AZ/UT Strip Range Livestock Workshop and Tour - Addressing Controversies, Building Partnerships Since 1978.
Between the Grand Canyon and the Utah border lie five million acres of public land where, in the 1970s, ranchers and government agents clashed head-on over grazing rights and environmental impact.
"There was a lot of angst on both sides, especially the ranchers," recalls Bob Sandberg, who was with the Bureau of Land Management (BLM) at the time.
He contacted UACE and asked for help. He sat down with Robin Grumbles, Mohave County Cooperative Extension Director and several others. They came up with a novel idea:
What if we brought everyone to the table for a science-based workshop on the issues of grazing livestock on public land to improve knowledge, promote understanding and start developing productive relationships?
Oh yeah, that'll work.
The Arizona Strip was wild-west rangeland where cattle ranchers and BLM agents shared only heated arguments and intense emotions.
Yet work it did. And still does 33 years later.
The Arizona/Utah Strip Range Livestock Workshop and Tour, introduced in 1978, was so successful it has continued every year since, reaching more than 7,000 participants. The two-day event brings ranchers, researchers, BLM agents, forest rangers, Cooperative Extension specialists, environmentalists and others together.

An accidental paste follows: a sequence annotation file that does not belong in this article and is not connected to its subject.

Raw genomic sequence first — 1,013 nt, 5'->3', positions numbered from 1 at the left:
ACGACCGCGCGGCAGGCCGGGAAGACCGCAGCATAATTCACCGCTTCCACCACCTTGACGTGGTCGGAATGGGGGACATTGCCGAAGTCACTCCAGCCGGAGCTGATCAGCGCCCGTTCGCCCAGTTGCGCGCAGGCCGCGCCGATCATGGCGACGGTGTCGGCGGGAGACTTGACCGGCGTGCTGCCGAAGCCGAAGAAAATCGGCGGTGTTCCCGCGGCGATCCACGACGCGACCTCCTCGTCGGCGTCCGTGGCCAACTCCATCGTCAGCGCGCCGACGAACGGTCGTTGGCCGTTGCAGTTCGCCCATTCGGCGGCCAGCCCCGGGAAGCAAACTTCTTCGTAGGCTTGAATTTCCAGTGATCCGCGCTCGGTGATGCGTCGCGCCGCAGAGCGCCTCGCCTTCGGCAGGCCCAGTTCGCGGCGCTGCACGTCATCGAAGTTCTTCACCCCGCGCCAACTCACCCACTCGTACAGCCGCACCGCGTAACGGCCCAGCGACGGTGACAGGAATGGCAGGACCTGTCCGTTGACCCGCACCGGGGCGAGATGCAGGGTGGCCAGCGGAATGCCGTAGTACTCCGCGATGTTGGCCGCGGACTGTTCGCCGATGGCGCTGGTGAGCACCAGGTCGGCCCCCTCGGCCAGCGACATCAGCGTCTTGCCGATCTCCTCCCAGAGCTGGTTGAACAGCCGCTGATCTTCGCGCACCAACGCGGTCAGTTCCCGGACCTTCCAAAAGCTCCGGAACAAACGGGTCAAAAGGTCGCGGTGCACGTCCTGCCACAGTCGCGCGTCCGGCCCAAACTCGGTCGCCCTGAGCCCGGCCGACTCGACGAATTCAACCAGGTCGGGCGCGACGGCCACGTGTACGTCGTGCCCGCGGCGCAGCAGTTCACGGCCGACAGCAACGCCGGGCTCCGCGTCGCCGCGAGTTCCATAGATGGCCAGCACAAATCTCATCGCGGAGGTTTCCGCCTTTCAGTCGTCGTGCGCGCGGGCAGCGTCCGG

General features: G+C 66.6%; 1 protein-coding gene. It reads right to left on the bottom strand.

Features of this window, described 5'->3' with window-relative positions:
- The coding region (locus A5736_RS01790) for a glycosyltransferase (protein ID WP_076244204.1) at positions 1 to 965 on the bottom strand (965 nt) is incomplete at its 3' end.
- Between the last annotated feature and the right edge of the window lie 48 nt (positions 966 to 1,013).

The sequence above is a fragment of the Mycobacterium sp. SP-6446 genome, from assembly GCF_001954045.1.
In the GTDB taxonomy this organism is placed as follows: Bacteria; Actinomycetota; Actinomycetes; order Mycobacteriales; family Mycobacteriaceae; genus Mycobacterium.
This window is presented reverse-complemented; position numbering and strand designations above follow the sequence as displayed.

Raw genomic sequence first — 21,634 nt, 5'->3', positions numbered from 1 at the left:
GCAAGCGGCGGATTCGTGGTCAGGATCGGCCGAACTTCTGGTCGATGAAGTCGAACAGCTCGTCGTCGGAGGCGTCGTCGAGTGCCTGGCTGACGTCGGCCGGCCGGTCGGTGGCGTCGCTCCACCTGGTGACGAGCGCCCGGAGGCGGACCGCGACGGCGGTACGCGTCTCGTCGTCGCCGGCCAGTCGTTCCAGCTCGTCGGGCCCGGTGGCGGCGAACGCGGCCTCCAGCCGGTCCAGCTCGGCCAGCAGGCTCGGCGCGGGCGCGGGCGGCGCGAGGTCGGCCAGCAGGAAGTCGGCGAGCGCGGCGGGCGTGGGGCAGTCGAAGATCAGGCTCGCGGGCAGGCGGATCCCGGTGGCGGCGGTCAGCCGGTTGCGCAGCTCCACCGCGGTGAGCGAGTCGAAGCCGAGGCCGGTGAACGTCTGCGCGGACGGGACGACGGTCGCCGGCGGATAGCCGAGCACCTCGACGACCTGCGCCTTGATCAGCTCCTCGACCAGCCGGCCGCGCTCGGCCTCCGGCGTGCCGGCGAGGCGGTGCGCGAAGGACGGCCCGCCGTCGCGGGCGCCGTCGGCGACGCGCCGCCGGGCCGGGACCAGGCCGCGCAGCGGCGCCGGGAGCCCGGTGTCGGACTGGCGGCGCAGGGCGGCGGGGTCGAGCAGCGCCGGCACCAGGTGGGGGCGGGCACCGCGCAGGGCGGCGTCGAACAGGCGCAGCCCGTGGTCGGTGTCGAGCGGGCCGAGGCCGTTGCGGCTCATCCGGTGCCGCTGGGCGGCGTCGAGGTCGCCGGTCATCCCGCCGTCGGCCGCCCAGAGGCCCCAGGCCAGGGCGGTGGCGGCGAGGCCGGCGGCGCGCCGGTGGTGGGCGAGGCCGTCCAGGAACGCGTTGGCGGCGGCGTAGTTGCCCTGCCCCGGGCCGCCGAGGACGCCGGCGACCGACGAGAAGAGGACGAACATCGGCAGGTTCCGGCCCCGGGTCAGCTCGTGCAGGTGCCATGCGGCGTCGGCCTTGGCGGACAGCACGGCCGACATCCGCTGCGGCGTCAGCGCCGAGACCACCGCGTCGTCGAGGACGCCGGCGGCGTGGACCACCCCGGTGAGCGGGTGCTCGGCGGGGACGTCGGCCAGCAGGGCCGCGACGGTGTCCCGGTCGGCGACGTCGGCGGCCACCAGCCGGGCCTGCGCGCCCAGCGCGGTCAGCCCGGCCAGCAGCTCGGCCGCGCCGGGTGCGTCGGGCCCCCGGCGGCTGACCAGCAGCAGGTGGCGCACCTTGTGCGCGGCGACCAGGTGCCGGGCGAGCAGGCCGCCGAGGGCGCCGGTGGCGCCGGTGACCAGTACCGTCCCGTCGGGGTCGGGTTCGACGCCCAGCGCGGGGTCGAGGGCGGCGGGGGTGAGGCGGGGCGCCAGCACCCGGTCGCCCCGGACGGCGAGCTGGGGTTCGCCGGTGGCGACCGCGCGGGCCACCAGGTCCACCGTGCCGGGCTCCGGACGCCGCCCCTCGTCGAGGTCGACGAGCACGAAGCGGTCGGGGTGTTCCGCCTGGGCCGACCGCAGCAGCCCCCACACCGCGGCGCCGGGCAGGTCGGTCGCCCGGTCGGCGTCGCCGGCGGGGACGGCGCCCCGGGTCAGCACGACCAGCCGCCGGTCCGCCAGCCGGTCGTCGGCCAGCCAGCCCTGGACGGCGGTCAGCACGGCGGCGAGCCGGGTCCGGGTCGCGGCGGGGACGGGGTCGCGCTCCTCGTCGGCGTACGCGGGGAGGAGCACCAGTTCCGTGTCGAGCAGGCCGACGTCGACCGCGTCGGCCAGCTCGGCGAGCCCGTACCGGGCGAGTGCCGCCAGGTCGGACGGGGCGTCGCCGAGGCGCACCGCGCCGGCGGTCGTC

"The workshops really catapulted us into the new age," said Whit Bunting, BLM range management director. "It's that new information we're always looking for. It's certainly helped our range program."
Sandberg still serves on the workshop's planning committee. He said, "Rob Grumbles deserves the lion's share of the credit for getting this program going. If it hadn't been for him, we would not have the quality workshops and the cooperation we've enjoyed."